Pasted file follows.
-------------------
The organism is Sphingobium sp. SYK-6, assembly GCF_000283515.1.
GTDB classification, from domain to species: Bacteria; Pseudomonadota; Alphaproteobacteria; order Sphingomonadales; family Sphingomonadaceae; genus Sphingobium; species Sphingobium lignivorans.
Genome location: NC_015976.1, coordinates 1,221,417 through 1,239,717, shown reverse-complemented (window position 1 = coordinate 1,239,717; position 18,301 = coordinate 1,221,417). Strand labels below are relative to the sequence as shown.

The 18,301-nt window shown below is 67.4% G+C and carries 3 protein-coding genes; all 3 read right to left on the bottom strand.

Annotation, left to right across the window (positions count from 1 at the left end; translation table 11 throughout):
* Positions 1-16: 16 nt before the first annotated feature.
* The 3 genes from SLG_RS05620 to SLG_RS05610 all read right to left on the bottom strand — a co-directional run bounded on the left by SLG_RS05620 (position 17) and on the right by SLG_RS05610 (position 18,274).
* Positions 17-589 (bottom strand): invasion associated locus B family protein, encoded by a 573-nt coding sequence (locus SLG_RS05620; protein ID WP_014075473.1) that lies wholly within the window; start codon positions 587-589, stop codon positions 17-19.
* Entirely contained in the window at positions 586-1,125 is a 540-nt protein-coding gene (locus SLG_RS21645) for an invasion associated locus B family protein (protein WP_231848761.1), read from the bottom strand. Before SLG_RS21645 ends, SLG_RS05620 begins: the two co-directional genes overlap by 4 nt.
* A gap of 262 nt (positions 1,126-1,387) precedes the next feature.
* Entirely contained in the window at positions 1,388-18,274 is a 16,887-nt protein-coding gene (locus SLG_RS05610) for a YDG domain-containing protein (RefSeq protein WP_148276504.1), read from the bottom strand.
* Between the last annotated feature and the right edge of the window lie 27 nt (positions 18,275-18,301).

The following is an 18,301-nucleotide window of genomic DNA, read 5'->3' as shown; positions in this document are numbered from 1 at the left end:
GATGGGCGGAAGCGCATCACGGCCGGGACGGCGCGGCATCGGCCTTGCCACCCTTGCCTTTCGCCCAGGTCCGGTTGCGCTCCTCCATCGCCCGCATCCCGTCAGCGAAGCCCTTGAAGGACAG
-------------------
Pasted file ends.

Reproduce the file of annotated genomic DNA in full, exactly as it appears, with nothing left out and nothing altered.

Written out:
The organism is Sphingobium sp. SYK-6, assembly GCF_000283515.1.
GTDB classification, from domain to species: Bacteria; Pseudomonadota; Alphaproteobacteria; order Sphingomonadales; family Sphingomonadaceae; genus Sphingobium; species Sphingobium lignivorans.
Genome location: NC_015976.1, coordinates 1,221,417 through 1,239,717, shown reverse-complemented (window position 1 = coordinate 1,239,717; position 18,301 = coordinate 1,221,417). Strand labels below are relative to the sequence as shown.

The 18,301-nt window shown below is 67.4% G+C and carries 3 protein-coding genes; all 3 read right to left on the bottom strand.

Annotation, left to right across the window (positions count from 1 at the left end; translation table 11 throughout):
* Positions 1-16: 16 nt before the first annotated feature.
* The 3 genes from SLG_RS05620 to SLG_RS05610 all read right to left on the bottom strand — a co-directional run bounded on the left by SLG_RS05620 (position 17) and on the right by SLG_RS05610 (position 18,274).
* Positions 17-589 (bottom strand): invasion associated locus B family protein, encoded by a 573-nt coding sequence (locus SLG_RS05620; protein ID WP_014075473.1) that lies wholly within the window; start codon positions 587-589, stop codon positions 17-19.
* Entirely contained in the window at positions 586-1,125 is a 540-nt protein-coding gene (locus SLG_RS21645) for an invasion associated locus B family protein (protein WP_231848761.1), read from the bottom strand. Before SLG_RS21645 ends, SLG_RS05620 begins: the two co-directional genes overlap by 4 nt.
* A gap of 262 nt (positions 1,126-1,387) precedes the next feature.
* Entirely contained in the window at positions 1,388-18,274 is a 16,887-nt protein-coding gene (locus SLG_RS05610) for a YDG domain-containing protein (RefSeq protein WP_148276504.1), read from the bottom strand.
* Between the last annotated feature and the right edge of the window lie 27 nt (positions 18,275-18,301).

The following is an 18,301-nucleotide window of genomic DNA, read 5'->3' as shown; positions in this document are numbered from 1 at the left end:
GATGGGCGGAAGCGCATCACGGCCGGGACGGCGCGGCATCGGCCTTGCCACCCTTGCCTTTCGCCCAGGTCCGGTTGCGCTCCTCCATCGCCCGCATCCCGTCAGCGAAGCCCTTGAAGGACAG